Effects of social media on students
A new study by German researchers shows, that students' social media use does not lead to failing grades.
Wuerzburg, Germany (dpa) - Scare stories about the effects of social media on students' grades are misplaced, finds a recent study conducted by German researchers and reported in Educational Psychology Review journal.
"The horror stories about the disastrous effects assumed to result from social networks on school performance are without foundation," says Markus Appel, who researches communications science at Wuerzburg University.
He and fellow academics evaluated the outcomes of 59 published studies on the link between social media use and grades to find that, when used appropriately, these networks can help boost scores.
When pupils use social media to exchange information about their homework, this tends to boost grades. But trying to do homework while using social media at the same time - multitasking - has a slight negative effect.
And intensity is important. Those perpetually on Facebook, Snapchat, Instagram and other similar sites tend to see their grades decline.
One interesting aspect of the Wuerzburg study, which considered almost 30,000 subjects between ages 13 and 22, is that youngsters are not learning less as a result of spending time on their smartphones.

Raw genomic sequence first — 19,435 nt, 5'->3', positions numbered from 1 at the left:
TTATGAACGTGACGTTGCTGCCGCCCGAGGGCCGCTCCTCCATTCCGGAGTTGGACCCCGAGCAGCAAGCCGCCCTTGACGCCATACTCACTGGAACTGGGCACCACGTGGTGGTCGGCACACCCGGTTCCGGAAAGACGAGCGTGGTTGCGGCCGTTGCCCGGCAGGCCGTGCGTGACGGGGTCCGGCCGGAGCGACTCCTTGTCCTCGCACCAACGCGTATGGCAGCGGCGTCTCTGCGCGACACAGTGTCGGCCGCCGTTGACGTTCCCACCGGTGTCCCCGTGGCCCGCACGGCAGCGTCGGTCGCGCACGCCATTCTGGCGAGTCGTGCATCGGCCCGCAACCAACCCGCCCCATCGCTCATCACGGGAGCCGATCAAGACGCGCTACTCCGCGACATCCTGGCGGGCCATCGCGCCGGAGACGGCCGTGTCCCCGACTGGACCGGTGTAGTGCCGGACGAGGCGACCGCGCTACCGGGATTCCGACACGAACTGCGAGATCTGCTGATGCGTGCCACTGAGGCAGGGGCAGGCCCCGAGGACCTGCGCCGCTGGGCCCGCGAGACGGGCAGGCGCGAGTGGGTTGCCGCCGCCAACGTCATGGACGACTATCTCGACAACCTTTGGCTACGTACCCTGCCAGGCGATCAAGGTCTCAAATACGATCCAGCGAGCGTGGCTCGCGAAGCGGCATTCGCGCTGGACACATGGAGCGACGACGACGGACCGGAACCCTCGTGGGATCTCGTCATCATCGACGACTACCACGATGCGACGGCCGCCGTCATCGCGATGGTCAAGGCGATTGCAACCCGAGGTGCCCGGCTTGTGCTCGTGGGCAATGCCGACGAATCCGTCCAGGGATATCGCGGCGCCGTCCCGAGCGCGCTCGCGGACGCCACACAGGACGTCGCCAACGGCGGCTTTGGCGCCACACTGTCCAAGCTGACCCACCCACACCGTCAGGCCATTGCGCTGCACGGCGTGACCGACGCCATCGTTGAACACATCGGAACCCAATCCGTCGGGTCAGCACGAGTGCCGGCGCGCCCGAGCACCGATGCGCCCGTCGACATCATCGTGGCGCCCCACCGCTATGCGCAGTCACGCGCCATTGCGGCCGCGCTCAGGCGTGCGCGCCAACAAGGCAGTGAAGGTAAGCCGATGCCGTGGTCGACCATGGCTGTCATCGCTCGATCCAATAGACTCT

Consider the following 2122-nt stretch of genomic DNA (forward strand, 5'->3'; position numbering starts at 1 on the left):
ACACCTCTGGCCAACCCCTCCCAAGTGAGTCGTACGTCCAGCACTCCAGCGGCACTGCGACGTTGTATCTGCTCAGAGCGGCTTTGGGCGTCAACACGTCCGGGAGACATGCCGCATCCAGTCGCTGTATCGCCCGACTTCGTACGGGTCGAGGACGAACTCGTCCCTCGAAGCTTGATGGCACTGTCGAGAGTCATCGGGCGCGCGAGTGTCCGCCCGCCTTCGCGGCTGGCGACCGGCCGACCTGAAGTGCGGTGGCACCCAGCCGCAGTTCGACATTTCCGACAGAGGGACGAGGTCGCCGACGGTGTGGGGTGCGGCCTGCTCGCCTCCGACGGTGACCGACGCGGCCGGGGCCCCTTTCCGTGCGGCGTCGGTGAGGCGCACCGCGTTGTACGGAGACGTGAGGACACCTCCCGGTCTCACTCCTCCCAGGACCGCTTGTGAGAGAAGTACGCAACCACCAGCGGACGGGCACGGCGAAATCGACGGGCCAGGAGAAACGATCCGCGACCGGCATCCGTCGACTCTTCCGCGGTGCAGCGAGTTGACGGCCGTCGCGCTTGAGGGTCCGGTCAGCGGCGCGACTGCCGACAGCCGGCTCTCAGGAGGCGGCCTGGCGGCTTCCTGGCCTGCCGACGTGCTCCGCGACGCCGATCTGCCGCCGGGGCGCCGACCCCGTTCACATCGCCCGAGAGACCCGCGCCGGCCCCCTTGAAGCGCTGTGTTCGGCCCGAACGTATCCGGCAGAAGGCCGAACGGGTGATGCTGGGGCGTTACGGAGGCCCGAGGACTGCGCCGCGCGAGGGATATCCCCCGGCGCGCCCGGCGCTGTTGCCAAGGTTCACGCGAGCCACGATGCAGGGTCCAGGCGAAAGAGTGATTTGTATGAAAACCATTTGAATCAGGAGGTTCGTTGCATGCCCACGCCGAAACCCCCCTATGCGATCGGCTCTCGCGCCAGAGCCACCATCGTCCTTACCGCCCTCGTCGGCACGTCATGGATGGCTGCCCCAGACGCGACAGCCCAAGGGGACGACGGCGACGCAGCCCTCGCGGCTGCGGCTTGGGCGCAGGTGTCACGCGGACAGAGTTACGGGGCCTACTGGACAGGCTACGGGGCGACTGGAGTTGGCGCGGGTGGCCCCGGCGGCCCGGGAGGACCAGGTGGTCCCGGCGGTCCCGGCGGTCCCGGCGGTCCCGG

"There is no evidence to support the plausible assumption that time spent on social media is at the expense of studying," Appel says.
Pupils who make intensive use of social media do not spend less time on their studies. Quite possibly it is time that was previously spent in front of the television that is used for social media - and after all, it is impossible to discuss schoolwork via the television.
Study co-author Caroline Marker noted that individual studies threw up contradictory outcomes, some finding positive, some negative and others no effects. But the meta-study provides a clearer picture.
"Things are not nearly as bad as is often assumed" is Appel's conclusion. Social media use in the younger generation is neither harmful nor helpful in principle. "It depends what you use it for."
What is unclear is whether academically less-able pupils have a tendency towards greater social media use, or whether intensive use leads to slightly worse grades.
A separate US study recently looked into a different effect of social media use: Spending more time online doesn't mean greater well-being.
Happiest are those teenagers who spend a little under an hour online, according to an analysis by San Diego State University published in the journal Emotion.
Satisfaction ratings decline for those spending longer than an hour on social media every day, and a similar effect is observed for those who spend no time online or are not allowed to do so.
As always, correlation is not causation, the authors note. So it is not clear whether satisfaction ratings are linked to social media use, or whether other factors are at work.